Blake Dowling: Going really, really fast with quantum computing

A computer with these speeds is hard to wrap your head around.

“Quantum computing” is the use of quantum-mechanical phenomena such as superposition and entanglement to perform computation.

A quantum computer is used to perform such computation, which can be implemented theoretically or physically. There are two main approaches to physically implementing a quantum computer currently, analog and digital (according to Wikipedia).

Or (more simply), a quantum computer is a computer that makes use of the quantum states of subatomic particles to store information.

Or (even more simply stated), it’s really, really fast.

Guess how many of these computers exist in the world? Around 12.

Owing them are IBM, Los Alamos (Area 51), NASA, Google, Lockheed Martin and, of course, the University of Science in Technology in China — yes, they have one.

There are a few others, but not many. This is an exceedingly small playground, and it deserves our attention, as there is a technical race going on here and we might not be in the first place.

As an 80s kid, the mention of a supercomputer, and my mind goes straight to Hollywood and the 1983 monster WarGames featuring the War Operations Response Computer (THE WOPR).

“Greetings professor Faulken” etc., …

Back to our regularly scheduled programming.

The White House announced this month there are new plans to federally fund artificial intelligence and quantum computing.

When the applications for QC are laid out, it’s not just for solving our problems. The potential use in warfare, cybercrime and all other places you do not want to see our enemies innovate are out there.

Google recently claimed to have quantum supremacy, meaning its 54-qubit Sycamore processor was able to run a calculation in 200 seconds — something that would have taken a normal supercomputer 10,000 years.

Who should get a quantum computer? Many gamblers, political pollsters or the Houston Astros? All joking aside, this is some serious horsepower like we have never seen before.

IBM disputes most of Google’s claims, and you can read about their little quantum tantrum here. Or check out the visual demonstration. It is fascinating.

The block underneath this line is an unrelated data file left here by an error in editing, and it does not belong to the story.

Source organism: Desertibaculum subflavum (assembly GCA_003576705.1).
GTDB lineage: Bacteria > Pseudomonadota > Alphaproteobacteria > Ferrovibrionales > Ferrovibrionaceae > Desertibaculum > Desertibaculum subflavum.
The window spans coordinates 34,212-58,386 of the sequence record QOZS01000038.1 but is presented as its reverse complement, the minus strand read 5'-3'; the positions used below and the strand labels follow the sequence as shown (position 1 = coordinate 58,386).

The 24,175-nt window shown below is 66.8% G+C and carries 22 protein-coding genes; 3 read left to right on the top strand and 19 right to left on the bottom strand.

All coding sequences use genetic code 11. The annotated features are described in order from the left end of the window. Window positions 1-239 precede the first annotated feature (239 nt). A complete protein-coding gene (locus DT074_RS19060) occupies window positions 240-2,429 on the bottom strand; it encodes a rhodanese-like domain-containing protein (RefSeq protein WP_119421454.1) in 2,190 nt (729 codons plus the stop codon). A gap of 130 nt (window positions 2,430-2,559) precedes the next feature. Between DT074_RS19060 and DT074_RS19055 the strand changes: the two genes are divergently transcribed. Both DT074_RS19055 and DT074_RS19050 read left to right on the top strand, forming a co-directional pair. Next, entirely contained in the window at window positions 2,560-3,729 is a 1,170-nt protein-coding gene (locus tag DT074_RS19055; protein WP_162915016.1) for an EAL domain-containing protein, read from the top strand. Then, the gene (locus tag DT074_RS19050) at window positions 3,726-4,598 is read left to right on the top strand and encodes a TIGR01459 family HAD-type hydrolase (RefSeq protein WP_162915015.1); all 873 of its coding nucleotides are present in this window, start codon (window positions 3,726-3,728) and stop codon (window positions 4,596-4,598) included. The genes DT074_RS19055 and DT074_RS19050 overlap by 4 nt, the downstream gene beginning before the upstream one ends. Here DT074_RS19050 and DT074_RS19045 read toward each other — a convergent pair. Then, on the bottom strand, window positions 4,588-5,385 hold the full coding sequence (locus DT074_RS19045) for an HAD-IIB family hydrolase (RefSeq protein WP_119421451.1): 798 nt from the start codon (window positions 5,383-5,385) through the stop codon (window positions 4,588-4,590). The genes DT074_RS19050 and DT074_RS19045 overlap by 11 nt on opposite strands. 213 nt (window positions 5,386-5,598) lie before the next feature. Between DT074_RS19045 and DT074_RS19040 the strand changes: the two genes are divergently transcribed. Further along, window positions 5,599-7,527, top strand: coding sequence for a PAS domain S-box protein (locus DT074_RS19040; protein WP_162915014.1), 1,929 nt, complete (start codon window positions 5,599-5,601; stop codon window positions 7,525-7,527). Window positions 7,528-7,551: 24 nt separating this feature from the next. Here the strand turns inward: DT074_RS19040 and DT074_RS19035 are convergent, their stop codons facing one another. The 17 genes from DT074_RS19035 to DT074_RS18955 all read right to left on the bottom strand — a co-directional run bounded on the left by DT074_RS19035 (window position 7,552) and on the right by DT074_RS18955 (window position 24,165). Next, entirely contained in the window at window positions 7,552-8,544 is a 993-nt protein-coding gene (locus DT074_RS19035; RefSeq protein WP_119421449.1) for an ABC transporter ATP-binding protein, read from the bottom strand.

OK, so outside of the lab and the bubbled worlds of super-tech giants and academia, what does this tech mean for you and me?

According to, there are 10 real-life uses of quantum computing in the near future:

— Cybersecurity

— Drug development

— Financial modeling

— Better batteries

— Cleaner fertilization

— Traffic optimization

— Weather forecasting and climate change

— Artificial intelligence

— Solar capture

— Electronic materials discovery

There are some HUGE items on that list, as far as areas of concern for our state and nation. There are also some amazing opportunities for innovation, especially in Florida. How to channel the sun more effectively? Find a cure for cancer?

A computer with these speeds is hard to wrap your head around.

In Florida, a company is on the front lines of trying to protect us from devious usage of quantum computing: PQSecure out of Boca Raton.

PQSecure designs, tests, and builds quantum sage cryptographic solutions.

Let’s just say they are on the cutting edge of the cutting edge.

According to the Miami Herald, the National Science Foundation just awarded them a $750,000 grant this month and to simplify the above mission they are coming up with next-generation protections for next-generation cyberthreats coming from quantum computers overseas.

As also mentioned in the Herald is that the PQ team is currently prototyping designs for Amazon and Intel. It doesn’t take a supercomputer to tell me that this company will be dominant in the space in five years — and they are right here in our backyard. That’s my call.

While most of our enemies today are behind us in most things (N. Korea, Iran, etc.), as mentioned before, China is not.

It’s not too much of a leap to say that they just well could be at the forefront of quantum computing (did you say quantum leap? Pun alert).


At the moment, they need to focus on their homeland, but soon they will be back. And they are not looking to play tic-tac-toe (sorry, just one more WarGames reference, I can’t help myself).

The end.


Blake Dowling is CEO of Aegis Business Technologies and writes columns for several organizations, as well as hosting the monthly Biz and Tech podcast. He can be reached at

Blake Dowling

Blake Dowling is CEO of Aegis Business Technologies. His technology columns are published by several organizations. Contact him at or at


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